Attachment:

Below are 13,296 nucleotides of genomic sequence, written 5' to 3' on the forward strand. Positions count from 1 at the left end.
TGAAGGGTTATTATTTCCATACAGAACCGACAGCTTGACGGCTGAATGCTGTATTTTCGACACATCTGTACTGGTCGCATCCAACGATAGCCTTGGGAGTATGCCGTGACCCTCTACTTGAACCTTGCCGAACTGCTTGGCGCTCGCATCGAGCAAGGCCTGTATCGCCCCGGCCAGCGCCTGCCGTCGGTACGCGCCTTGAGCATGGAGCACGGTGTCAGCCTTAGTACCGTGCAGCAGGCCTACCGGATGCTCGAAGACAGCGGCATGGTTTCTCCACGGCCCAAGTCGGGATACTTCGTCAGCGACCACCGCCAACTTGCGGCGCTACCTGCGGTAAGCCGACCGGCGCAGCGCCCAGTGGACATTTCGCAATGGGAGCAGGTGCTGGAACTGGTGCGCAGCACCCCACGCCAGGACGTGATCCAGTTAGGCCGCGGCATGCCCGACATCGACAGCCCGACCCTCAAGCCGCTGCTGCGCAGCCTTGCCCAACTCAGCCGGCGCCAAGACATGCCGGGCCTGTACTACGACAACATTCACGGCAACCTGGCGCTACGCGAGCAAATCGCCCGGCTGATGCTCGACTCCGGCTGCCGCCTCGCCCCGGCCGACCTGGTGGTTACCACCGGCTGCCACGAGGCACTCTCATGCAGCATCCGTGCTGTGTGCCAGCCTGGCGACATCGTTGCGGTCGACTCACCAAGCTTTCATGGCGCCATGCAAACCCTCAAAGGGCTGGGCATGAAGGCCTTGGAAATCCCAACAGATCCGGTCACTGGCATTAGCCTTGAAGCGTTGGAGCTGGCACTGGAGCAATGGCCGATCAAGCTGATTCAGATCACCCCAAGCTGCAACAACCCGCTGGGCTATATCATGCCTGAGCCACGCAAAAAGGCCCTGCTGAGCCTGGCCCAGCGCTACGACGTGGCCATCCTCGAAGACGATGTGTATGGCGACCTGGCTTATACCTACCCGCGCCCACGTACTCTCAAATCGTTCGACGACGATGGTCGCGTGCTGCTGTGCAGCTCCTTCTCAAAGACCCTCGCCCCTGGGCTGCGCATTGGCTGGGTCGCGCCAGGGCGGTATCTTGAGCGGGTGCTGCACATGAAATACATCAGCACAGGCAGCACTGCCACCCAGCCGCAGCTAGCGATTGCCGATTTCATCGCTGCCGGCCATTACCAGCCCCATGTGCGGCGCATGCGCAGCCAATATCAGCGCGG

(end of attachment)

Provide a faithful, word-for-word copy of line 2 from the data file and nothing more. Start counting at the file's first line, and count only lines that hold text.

TGAAGGGTTATTATTTCCATACAGAACCGACAGCTTGACGGCTGAATGCTGTATTTTCGACACATCTGTACTGGTCGCATCCAACGATAGCCTTGGGAGTATGCCGTGACCCTCTACTTGAACCTTGCCGAACTGCTTGGCGCTCGCATCGAGCAAGGCCTGTATCGCCCCGGCCAGCGCCTGCCGTCGGTACGCGCCTTGAGCATGGAGCACGGTGTCAGCCTTAGTACCGTGCAGCAGGCCTACCGGATGCTCGAAGACAGCGGCATGGTTTCTCCACGGCCCAAGTCGGGATACTTCGTCAGCGACCACCGCCAACTTGCGGCGCTACCTGCGGTAAGCCGACCGGCGCAGCGCCCAGTGGACATTTCGCAATGGGAGCAGGTGCTGGAACTGGTGCGCAGCACCCCACGCCAGGACGTGATCCAGTTAGGCCGCGGCATGCCCGACATCGACAGCCCGACCCTCAAGCCGCTGCTGCGCAGCCTTGCCCAACTCAGCCGGCGCCAAGACATGCCGGGCCTGTACTACGACAACATTCACGGCAACCTGGCGCTACGCGAGCAAATCGCCCGGCTGATGCTCGACTCCGGCTGCCGCCTCGCCCCGGCCGACCTGGTGGTTACCACCGGCTGCCACGAGGCACTCTCATGCAGCATCCGTGCTGTGTGCCAGCCTGGCGACATCGTTGCGGTCGACTCACCAAGCTTTCATGGCGCCATGCAAACCCTCAAAGGGCTGGGCATGAAGGCCTTGGAAATCCCAACAGATCCGGTCACTGGCATTAGCCTTGAAGCGTTGGAGCTGGCACTGGAGCAATGGCCGATCAAGCTGATTCAGATCACCCCAAGCTGCAACAACCCGCTGGGCTATATCATGCCTGAGCCACGCAAAAAGGCCCTGCTGAGCCTGGCCCAGCGCTACGACGTGGCCATCCTCGAAGACGATGTGTATGGCGACCTGGCTTATACCTACCCGCGCCCACGTACTCTCAAATCGTTCGACGACGATGGTCGCGTGCTGCTGTGCAGCTCCTTCTCAAAGACCCTCGCCCCTGGGCTGCGCATTGGCTGGGTCGCGCCAGGGCGGTATCTTGAGCGGGTGCTGCACATGAAATACATCAGCACAGGCAGCACTGCCACCCAGCCGCAGCTAGCGATTGCCGATTTCATCGCTGCCGGCCATTACCAGCCCCATGTGCGGCGCATGCGCAGCCAATATCAGCGCGG